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In and/(or) Out Of Love/(The Registry Set)?

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Fenntucky Mike


The Ukrainian Compensation Certificates issued in the early 90's are a bit of an odd duck, not really a banknote and not really currency. The presence of them in the PMG Registry is a bit iffy but I suppose an argument can be made that they belong, although I'm not so certain that they do. 

After the fall of the U.S.S.R and Ukraine's independence, which was ratified in August of 1991 by the Central Rada of Ukraine, there was an immediate need to separate and create new financial institutions and businesses. In addition to new financial entities all businesses previously owned by the government, all businesses were owned by "The People" under the previous Communist regime, had to be "Privatized" and shares auctioned to the public. After the breakup of the Soviet Union the Ruble was in freefall and as a result all savings held in Banks and other entities were worth significantly less than when they were deposited. In a response to this a Presidential Edict (No. 138/92) was issued on March 6, 1992, revaluing all savings accounts, and increasing them by 100% based on their balance on January 2, 1992. The compensation amounts were not deposited into individuals existing savings accounts, but instead new privatization accounts were created in the newly established Savings Bank of Ukraine and held, until a time came where the National Bank of Ukraine and Ukrainian government would release them.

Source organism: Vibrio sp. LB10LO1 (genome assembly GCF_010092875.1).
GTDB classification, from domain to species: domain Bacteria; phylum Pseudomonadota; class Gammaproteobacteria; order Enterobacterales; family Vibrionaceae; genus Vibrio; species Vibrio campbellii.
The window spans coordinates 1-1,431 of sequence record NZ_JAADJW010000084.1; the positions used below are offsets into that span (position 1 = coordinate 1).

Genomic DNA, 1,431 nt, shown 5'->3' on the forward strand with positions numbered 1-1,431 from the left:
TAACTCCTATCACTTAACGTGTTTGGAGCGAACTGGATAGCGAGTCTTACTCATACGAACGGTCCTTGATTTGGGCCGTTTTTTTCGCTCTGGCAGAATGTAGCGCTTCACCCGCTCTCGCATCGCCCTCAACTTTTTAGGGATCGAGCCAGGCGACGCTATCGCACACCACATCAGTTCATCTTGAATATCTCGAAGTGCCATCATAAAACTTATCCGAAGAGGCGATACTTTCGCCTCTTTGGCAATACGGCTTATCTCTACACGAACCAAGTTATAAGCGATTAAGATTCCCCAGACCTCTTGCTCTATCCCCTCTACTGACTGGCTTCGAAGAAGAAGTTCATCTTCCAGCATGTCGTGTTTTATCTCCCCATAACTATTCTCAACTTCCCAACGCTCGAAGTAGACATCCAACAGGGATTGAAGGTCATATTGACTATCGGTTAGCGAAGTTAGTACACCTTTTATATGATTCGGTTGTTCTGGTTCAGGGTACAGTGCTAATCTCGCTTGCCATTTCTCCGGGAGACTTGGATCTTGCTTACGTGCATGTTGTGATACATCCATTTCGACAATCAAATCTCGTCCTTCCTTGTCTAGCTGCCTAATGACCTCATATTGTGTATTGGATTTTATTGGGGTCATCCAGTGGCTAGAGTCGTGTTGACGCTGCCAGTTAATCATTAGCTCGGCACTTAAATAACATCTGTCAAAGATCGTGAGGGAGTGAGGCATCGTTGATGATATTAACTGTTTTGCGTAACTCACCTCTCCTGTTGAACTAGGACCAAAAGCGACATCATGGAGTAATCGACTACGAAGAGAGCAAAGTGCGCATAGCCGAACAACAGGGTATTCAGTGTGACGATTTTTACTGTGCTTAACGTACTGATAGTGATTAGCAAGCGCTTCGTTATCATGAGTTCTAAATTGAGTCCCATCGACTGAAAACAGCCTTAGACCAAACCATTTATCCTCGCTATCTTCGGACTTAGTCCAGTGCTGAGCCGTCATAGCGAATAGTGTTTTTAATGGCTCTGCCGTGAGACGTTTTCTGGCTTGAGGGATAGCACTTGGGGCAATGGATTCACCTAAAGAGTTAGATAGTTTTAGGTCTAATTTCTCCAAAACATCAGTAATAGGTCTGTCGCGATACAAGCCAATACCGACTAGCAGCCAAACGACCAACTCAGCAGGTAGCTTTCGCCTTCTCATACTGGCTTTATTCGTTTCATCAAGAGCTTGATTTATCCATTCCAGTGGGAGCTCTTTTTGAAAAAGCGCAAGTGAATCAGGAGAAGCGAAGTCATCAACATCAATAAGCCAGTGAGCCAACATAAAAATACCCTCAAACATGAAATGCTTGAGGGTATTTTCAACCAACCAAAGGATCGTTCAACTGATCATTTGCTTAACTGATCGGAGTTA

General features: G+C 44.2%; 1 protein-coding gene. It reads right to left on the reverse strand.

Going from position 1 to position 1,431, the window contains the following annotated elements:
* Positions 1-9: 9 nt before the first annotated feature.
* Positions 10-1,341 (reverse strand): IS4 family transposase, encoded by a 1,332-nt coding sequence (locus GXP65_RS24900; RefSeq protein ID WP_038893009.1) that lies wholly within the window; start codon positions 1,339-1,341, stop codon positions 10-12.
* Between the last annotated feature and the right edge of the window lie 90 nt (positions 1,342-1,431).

As it was being decided on how to distribute these funds Coupons with zeros being added every printing were circulating, inflation was still massively out of control, and a mere two plus years later on November 24, 1994 a new Edict was issued. Edict N 698/94 was, again, an effort to compensate individual Ukrainians for monetary losses due to depreciation as the funds were sitting in the Saving Bank of Ukraine. In the Edict all accounts were increased (based on their balance on January 2, 1992) 2,200%! Also, unlike previously, the money would be distributed in the form of "indexation certificates" which would be issued with a nominal value multiple of 1 million rubles (karbovantsiv), all accounts would be rounded up to the nearest multiple of 1 million. Here's the kicker, "To establish that certificates issued for the amount of indexation (hereinafter - certificates) are freely traded and used for privatization of state property, except for integral property complexes of small state enterprises, which are privatized in accordance with the Law of Ukraine.". The certificates were meant to be used to purchase shares of former state-owned businesses that were being auctioned off publicly.